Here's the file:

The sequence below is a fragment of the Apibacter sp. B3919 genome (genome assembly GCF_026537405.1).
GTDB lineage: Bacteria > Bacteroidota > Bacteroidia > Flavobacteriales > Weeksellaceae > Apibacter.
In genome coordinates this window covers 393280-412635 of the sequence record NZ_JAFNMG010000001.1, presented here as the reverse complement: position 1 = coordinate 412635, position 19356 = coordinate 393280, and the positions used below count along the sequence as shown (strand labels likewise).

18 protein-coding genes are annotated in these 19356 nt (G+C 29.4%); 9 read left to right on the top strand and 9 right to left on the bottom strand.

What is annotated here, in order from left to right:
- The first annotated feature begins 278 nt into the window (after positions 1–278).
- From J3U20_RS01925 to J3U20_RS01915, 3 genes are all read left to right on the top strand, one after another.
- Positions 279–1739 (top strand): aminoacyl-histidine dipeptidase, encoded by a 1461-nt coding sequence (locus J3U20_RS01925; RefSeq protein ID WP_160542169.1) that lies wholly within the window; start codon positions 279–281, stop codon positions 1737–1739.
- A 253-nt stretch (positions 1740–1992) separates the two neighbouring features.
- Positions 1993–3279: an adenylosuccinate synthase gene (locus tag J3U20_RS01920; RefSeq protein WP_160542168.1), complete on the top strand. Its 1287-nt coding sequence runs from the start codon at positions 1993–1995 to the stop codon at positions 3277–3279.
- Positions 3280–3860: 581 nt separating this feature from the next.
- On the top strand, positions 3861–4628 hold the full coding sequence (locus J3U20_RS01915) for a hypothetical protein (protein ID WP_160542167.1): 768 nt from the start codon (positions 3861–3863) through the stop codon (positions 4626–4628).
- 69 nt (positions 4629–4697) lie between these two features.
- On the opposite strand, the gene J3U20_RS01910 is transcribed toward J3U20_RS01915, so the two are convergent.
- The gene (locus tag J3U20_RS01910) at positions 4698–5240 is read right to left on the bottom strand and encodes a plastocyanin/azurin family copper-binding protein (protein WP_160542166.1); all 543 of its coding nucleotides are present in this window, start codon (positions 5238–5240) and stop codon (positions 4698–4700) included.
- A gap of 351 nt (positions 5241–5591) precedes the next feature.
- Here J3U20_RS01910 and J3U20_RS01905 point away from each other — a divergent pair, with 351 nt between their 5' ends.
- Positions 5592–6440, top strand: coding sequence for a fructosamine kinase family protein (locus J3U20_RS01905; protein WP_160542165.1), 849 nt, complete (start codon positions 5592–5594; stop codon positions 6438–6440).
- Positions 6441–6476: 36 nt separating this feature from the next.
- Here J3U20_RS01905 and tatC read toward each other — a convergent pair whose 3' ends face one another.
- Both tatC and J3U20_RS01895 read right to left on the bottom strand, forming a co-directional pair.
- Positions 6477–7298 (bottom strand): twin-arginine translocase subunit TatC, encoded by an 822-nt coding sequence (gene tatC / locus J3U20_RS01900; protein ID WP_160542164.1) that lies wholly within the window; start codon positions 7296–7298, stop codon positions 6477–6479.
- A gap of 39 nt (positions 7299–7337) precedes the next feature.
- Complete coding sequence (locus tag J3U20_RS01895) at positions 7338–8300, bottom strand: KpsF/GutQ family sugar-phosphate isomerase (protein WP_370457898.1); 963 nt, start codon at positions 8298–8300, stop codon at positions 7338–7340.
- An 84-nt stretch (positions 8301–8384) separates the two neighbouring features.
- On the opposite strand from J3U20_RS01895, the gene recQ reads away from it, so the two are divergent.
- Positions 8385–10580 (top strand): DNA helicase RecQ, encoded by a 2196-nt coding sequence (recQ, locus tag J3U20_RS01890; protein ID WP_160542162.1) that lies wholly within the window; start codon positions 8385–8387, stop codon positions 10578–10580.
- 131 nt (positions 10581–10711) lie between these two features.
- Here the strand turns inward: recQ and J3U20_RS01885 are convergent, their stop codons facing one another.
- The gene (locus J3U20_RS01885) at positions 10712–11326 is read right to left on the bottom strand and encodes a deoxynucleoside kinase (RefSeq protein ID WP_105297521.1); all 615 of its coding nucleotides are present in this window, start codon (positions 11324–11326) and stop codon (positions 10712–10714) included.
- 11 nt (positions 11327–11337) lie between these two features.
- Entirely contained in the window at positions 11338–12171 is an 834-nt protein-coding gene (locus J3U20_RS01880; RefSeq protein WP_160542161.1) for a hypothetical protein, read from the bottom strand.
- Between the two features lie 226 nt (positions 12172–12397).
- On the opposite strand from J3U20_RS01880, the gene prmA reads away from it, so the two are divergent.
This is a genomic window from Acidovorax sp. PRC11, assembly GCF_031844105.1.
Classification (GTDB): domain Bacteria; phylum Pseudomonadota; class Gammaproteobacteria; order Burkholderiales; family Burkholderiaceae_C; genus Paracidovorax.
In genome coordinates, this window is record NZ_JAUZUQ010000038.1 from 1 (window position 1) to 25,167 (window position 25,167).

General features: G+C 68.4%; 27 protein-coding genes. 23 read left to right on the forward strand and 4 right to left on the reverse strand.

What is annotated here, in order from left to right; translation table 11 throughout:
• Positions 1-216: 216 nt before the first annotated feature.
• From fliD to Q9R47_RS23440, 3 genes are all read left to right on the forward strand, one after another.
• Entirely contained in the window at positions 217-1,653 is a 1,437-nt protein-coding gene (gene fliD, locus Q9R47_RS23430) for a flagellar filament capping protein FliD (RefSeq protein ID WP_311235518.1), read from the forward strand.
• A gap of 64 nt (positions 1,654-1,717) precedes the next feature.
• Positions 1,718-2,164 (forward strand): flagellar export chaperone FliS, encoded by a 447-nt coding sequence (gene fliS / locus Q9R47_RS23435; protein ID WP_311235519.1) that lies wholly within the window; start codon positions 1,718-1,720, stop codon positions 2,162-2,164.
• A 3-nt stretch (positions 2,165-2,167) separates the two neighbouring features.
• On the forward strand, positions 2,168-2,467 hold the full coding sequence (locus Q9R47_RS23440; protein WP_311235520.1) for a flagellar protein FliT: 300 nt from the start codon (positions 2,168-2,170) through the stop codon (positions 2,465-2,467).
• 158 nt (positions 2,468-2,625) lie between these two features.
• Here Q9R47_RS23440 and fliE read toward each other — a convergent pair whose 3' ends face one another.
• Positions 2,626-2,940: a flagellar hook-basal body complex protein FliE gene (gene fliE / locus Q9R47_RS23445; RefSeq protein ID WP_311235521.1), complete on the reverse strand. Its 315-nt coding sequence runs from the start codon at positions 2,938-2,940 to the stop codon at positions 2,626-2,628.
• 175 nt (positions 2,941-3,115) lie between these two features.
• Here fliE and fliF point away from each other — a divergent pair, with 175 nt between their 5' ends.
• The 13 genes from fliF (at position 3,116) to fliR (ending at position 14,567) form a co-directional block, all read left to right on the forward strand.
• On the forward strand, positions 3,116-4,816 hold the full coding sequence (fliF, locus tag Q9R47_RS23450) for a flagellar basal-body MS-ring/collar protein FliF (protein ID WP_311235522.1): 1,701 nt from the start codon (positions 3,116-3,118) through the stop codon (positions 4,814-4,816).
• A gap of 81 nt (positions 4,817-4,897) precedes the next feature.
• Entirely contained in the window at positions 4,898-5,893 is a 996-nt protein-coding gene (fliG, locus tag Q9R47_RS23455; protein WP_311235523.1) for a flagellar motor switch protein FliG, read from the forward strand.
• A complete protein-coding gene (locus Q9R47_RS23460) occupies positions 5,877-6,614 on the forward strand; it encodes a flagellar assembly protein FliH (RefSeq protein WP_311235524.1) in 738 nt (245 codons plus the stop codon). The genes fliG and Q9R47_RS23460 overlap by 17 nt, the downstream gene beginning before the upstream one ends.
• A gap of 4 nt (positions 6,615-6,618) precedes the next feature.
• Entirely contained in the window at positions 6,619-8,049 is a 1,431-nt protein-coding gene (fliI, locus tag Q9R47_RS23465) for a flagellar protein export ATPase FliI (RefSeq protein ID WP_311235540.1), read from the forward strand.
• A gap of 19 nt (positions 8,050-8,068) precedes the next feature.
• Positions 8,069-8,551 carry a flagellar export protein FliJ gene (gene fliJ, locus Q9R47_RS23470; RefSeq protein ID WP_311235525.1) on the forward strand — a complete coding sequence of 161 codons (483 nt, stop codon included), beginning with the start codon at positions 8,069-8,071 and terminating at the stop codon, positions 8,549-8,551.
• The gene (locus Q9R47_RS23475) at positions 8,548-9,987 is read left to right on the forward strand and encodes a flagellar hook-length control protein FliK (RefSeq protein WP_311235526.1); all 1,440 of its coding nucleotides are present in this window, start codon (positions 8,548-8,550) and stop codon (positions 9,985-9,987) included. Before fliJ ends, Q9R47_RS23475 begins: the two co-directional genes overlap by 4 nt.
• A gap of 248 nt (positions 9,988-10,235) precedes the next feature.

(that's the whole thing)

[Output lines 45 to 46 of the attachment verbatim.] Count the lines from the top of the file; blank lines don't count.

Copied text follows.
• A 3-nt stretch (positions 2,165-2,167) separates the two neighbouring features.
• On the forward strand, positions 2,168-2,467 hold the full coding sequence (locus Q9R47_RS23440; protein WP_311235520.1) for a flagellar protein FliT: 300 nt from the start codon (positions 2,168-2,170) through the stop codon (positions 2,465-2,467).